Despite the Pope’s best efforts, the Youth Synod lacked any sense of urgency


Catholic Herald, 31 October 2018

The evangelical zeal I've encountered in many young people was missing from the Synod

Igiovani! Yes, the young people! It seemed as if every synod speech, media interview and commentary exalted over the presence of the young “auditors”, some three dozen 20- and 30-somethings invited to spend the three-plus weeks of the synod with the Holy Father and the bishops.

They were protagonists, not merely spectators, we were told. And the insertion of the young people into what remains, in large part, a bureaucratic exercise was supposed to inject a measure of energy and model of evangelisation.

Perhaps, but I have my doubts. Admirable though they were in their own faith and leadership, I found their approach more bureaucratic than I had expected. Many of the auditors, when asked what they planned do upon returning from the synod, spoke of urging their bishops to do this or that, or working with the youth commission of their bishops’ conference. Their own personal testimonies of faith were inspiring, but they often sounded like those employed by a commission rather than being seized with the urgency of missionary discipleship. I have worked for 15 years in campus evangelisation with many zealous missionaries, and have never heard any speak about collaborations with agencies of an episcopal conference.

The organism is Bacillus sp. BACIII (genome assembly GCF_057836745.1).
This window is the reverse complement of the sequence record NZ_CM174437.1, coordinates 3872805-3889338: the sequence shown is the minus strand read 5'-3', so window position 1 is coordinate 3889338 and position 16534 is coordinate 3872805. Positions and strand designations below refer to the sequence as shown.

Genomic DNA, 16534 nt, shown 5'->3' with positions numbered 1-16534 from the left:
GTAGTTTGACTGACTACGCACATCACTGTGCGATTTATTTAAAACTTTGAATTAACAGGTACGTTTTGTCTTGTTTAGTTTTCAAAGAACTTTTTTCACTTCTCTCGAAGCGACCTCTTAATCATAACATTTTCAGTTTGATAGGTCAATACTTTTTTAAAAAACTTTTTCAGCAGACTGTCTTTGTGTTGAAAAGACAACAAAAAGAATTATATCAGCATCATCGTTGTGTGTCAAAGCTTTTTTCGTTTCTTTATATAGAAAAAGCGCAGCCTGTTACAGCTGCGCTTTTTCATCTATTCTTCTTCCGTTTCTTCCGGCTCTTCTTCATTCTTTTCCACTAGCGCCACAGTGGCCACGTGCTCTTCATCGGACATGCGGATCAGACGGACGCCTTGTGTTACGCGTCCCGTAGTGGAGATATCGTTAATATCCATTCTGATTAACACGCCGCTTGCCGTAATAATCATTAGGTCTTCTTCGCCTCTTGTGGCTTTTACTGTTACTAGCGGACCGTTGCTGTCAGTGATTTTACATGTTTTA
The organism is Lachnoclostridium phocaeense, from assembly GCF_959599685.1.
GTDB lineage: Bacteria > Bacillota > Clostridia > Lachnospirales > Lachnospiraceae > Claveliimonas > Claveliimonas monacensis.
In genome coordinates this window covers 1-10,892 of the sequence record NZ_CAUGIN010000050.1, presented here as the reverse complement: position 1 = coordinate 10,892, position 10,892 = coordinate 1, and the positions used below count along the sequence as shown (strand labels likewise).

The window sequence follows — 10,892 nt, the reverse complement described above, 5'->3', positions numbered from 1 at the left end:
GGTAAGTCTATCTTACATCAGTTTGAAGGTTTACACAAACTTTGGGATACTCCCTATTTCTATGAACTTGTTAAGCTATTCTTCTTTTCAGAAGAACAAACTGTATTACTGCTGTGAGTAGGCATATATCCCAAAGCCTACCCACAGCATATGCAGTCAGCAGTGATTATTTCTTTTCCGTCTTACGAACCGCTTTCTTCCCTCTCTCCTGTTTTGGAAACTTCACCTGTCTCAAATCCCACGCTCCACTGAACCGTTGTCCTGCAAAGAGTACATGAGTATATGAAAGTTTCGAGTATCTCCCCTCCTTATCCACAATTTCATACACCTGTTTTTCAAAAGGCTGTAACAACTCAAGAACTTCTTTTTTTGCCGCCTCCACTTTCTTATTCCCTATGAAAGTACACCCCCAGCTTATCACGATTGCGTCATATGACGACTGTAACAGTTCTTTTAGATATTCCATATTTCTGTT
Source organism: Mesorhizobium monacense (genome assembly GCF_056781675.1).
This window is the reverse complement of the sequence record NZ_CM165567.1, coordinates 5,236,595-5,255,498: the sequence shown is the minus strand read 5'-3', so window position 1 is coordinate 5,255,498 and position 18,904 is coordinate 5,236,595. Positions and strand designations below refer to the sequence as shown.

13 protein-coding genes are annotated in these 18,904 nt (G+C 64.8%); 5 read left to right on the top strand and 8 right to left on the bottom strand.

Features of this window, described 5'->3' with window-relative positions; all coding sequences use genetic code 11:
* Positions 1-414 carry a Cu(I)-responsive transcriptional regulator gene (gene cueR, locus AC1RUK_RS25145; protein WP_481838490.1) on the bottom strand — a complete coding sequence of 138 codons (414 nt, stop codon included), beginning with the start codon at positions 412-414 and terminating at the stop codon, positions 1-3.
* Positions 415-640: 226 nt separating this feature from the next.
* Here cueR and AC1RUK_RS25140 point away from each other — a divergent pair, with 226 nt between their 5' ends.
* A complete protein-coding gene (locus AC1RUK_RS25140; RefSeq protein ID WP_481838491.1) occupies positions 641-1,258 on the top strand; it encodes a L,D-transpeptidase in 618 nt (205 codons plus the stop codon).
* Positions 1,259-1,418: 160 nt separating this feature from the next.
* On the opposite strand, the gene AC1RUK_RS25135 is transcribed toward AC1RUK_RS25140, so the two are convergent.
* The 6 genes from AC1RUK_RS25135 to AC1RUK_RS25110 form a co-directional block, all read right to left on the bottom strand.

The young auditors addressed a concluding message to the Holy Father. It sounded a lot less like the Acts of the Apostles than it did promotional material from the Dicastery of Integral Human Development.

“New ideas need space and you gave it to us,” they wrote to Pope Francis. “We share your dream: an outgoing Church, open to all, especially the weakest, a field hospital Church. We are already an active part of this Church and we want to continue to make a concrete commitment to improve our cities and schools, and the social and political world and working environments, by spreading a culture of peace and solidarity and by putting the poor at the centre, in whom Jesus himself is recognised.”

Jesus just barely made it into the message, which meant the auditors were not listening very carefully to the bishops. The synod fathers themselves had decided to write a message to the youth of the world, and the first draft was soundly rejected for not clearly beginning with Jesus. So they fixed it.

Continue reading at the Catholic Register: